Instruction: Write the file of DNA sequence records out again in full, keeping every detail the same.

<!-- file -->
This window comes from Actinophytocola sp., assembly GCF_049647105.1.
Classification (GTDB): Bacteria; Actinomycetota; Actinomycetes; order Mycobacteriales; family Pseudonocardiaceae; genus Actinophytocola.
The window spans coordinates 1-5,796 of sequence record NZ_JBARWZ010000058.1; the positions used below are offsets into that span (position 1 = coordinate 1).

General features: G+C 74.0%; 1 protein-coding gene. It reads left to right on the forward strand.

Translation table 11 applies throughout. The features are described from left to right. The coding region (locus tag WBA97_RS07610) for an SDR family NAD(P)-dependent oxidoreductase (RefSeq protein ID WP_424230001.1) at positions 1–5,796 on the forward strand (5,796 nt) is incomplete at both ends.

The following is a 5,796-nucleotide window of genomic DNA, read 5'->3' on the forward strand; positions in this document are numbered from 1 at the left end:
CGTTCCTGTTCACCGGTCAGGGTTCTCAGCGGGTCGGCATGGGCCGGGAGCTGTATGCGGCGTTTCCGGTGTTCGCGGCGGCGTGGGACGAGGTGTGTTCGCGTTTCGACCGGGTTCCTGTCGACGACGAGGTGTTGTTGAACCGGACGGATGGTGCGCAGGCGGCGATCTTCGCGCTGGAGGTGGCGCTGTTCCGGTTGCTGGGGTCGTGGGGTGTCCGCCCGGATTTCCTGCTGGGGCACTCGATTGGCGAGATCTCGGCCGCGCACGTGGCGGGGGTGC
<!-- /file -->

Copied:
This window comes from Actinophytocola sp., assembly GCF_049647105.1.
Classification (GTDB): Bacteria; Actinomycetota; Actinomycetes; order Mycobacteriales; family Pseudonocardiaceae; genus Actinophytocola.
The window spans coordinates 1-5,796 of sequence record NZ_JBARWZ010000058.1; the positions used below are offsets into that span (position 1 = coordinate 1).

General features: G+C 74.0%; 1 protein-coding gene. It reads left to right on the forward strand.

Translation table 11 applies throughout. The features are described from left to right. The coding region (locus tag WBA97_RS07610) for an SDR family NAD(P)-dependent oxidoreductase (RefSeq protein ID WP_424230001.1) at positions 1–5,796 on the forward strand (5,796 nt) is incomplete at both ends.

The following is a 5,796-nucleotide window of genomic DNA, read 5'->3' on the forward strand; positions in this document are numbered from 1 at the left end:
CGTTCCTGTTCACCGGTCAGGGTTCTCAGCGGGTCGGCATGGGCCGGGAGCTGTATGCGGCGTTTCCGGTGTTCGCGGCGGCGTGGGACGAGGTGTGTTCGCGTTTCGACCGGGTTCCTGTCGACGACGAGGTGTTGTTGAACCGGACGGATGGTGCGCAGGCGGCGATCTTCGCGCTGGAGGTGGCGCTGTTCCGGTTGCTGGGGTCGTGGGGTGTCCGCCCGGATTTCCTGCTGGGGCACTCGATTGGCGAGATCTCGGCCGCGCACGTGGCGGGGGTGC